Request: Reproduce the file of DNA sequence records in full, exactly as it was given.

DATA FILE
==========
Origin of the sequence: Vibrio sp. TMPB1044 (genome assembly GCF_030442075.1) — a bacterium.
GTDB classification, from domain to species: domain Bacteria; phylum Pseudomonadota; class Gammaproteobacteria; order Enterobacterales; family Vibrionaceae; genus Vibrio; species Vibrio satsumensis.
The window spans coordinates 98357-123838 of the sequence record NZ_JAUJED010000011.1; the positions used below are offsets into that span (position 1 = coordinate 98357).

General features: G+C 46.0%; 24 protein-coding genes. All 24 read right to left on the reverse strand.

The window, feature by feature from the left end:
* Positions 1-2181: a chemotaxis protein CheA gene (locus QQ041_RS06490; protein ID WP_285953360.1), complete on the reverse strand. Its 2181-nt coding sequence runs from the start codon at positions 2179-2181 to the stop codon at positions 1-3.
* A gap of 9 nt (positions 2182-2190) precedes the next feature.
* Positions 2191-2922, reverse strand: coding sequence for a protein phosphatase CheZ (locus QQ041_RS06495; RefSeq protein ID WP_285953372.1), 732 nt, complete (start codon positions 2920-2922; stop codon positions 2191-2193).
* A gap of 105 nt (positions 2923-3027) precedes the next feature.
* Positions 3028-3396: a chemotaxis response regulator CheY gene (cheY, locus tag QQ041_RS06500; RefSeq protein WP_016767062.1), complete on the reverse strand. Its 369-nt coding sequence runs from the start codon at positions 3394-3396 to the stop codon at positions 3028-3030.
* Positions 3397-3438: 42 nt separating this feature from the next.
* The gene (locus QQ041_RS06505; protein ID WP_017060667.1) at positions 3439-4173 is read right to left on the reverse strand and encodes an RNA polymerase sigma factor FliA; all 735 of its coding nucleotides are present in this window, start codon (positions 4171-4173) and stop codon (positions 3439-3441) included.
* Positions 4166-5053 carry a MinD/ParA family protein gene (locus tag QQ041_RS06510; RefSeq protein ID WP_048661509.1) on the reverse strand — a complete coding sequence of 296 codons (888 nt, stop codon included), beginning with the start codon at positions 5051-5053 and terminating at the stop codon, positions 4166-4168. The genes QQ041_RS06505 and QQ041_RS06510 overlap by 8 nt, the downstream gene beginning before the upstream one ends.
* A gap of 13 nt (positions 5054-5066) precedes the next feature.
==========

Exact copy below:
Origin of the sequence: Vibrio sp. TMPB1044 (genome assembly GCF_030442075.1) — a bacterium.
GTDB classification, from domain to species: domain Bacteria; phylum Pseudomonadota; class Gammaproteobacteria; order Enterobacterales; family Vibrionaceae; genus Vibrio; species Vibrio satsumensis.
The window spans coordinates 98357-123838 of the sequence record NZ_JAUJED010000011.1; the positions used below are offsets into that span (position 1 = coordinate 98357).

General features: G+C 46.0%; 24 protein-coding genes. All 24 read right to left on the reverse strand.

The window, feature by feature from the left end:
* Positions 1-2181: a chemotaxis protein CheA gene (locus QQ041_RS06490; protein ID WP_285953360.1), complete on the reverse strand. Its 2181-nt coding sequence runs from the start codon at positions 2179-2181 to the stop codon at positions 1-3.
* A gap of 9 nt (positions 2182-2190) precedes the next feature.
* Positions 2191-2922, reverse strand: coding sequence for a protein phosphatase CheZ (locus QQ041_RS06495; RefSeq protein ID WP_285953372.1), 732 nt, complete (start codon positions 2920-2922; stop codon positions 2191-2193).
* A gap of 105 nt (positions 2923-3027) precedes the next feature.
* Positions 3028-3396: a chemotaxis response regulator CheY gene (cheY, locus tag QQ041_RS06500; RefSeq protein WP_016767062.1), complete on the reverse strand. Its 369-nt coding sequence runs from the start codon at positions 3394-3396 to the stop codon at positions 3028-3030.
* Positions 3397-3438: 42 nt separating this feature from the next.
* The gene (locus QQ041_RS06505; protein ID WP_017060667.1) at positions 3439-4173 is read right to left on the reverse strand and encodes an RNA polymerase sigma factor FliA; all 735 of its coding nucleotides are present in this window, start codon (positions 4171-4173) and stop codon (positions 3439-3441) included.
* Positions 4166-5053 carry a MinD/ParA family protein gene (locus tag QQ041_RS06510; RefSeq protein ID WP_048661509.1) on the reverse strand — a complete coding sequence of 296 codons (888 nt, stop codon included), beginning with the start codon at positions 5051-5053 and terminating at the stop codon, positions 4166-4168. The genes QQ041_RS06505 and QQ041_RS06510 overlap by 8 nt, the downstream gene beginning before the upstream one ends.
* A gap of 13 nt (positions 5054-5066) precedes the next feature.